ZIMBABWE: Rehabilitate Bulilima Dam to reduce human-wildlife conflict

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ZIMBABWE: Rehabilitate Bulilima Dam to reduce human-wildlife conflict©WildSnap/Shutterstock

The Zimbabwe Parks and Wildlife Management Authority (ZimParks) plans to embark on a project to rehabilitate the Bulilima Dam. Its objective is to contain the animals in the Mabhongwane Wildlife Park.

As the hunt continues for a raving herd of elephants in Bulilima locality, the Zimbabwe Parks and Wildlife Management Authority (ZimParks) recently stated that it intends to find a long-term solution to prevent wildlife incursions into villages. It wants to rehabilitate the Bulilima Dam in the heart of the Mabhongwane Wildlife Park, located near the border with Botswana.

The Bulilima Dam was built not only to water the animals during the dry season, but also to serve as a recreational area for tourists who come to observe the animals in this part of Africa rich in biodiversity. Since the early 1980s, however, the dam has ceased to function. Dingimuzi Phuti, who deals with justice issues in the locality of Bulilima West, says rehabilitating the dam could solve the problem of animal raving in villages near the park.

Human-wildlife conflict in the locality

“The rehabilitation of the dam will end the problems of the villagers as it will keep the wildlife confined to the game park. The project is gaining momentum to achieve a sustainable solution. Engineers have already come here at my invitation and work is underway,” says the judicial authority. The incursion of animals into the local villages is exacerbating tensions between local residents and wildlife.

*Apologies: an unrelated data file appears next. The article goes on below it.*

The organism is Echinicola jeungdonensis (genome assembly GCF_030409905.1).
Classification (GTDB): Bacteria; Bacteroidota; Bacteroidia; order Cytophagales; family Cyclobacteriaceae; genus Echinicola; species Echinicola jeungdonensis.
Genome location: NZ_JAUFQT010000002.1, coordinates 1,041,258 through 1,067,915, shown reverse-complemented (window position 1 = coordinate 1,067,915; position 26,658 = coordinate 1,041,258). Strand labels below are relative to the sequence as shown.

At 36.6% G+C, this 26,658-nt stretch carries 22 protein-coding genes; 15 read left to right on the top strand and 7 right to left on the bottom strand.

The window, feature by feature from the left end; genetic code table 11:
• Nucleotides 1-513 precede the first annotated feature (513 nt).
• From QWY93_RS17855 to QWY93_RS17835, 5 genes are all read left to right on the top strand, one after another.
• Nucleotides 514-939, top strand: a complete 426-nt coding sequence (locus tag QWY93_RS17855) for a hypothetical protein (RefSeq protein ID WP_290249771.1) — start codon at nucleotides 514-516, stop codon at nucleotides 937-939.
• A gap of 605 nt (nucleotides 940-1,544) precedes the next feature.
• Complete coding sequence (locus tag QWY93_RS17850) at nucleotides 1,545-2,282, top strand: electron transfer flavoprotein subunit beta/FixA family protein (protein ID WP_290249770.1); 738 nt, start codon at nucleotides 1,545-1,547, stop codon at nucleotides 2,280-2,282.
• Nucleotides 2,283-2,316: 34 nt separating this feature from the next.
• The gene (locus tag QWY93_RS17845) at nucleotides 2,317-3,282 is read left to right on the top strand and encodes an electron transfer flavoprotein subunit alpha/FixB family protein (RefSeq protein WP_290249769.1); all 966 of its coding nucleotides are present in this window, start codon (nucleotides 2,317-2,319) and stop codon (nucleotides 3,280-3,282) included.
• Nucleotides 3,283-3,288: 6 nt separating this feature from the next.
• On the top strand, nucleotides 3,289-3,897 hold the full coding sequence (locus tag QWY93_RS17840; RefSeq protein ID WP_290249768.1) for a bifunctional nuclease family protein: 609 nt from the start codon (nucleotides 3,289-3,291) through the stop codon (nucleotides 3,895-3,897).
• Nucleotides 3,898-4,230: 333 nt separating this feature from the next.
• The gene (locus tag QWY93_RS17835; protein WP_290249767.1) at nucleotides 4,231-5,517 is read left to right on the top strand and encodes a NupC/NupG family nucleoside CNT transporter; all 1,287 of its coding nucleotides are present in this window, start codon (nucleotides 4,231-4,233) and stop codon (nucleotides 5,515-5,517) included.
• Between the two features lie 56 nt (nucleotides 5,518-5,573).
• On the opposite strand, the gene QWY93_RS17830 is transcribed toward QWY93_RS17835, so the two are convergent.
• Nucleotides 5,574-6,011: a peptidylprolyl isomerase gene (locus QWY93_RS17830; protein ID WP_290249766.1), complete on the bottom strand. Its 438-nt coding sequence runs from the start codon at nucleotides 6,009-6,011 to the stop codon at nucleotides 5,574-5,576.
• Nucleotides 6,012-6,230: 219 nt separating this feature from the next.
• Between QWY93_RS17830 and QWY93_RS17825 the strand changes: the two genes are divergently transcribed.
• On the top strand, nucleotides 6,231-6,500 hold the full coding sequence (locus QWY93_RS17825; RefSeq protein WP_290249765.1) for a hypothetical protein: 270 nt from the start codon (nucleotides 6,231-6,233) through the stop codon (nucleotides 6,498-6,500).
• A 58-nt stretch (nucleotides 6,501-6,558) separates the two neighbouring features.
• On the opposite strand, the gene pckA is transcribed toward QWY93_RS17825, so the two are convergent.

The herd of elephants currently being hunted is believed to be responsible for the death of one resident of Bulilima. The pachyderms are said to have trampled him while he was on his way to the Ndolwane business centre at night. About a year ago, a group of lions made headlines in this part of Zimbabwe. Following the movement of herbivores, the lions stumbled upon herds of cattle, easy prey. In one week, 20 cattle and 15 donkeys were killed by the felines in the Mbimba, Ndolwane and Makulela villages. The lions were finally killed by hunters dispatched by the ZimParks.

Jean Marie Takouleu

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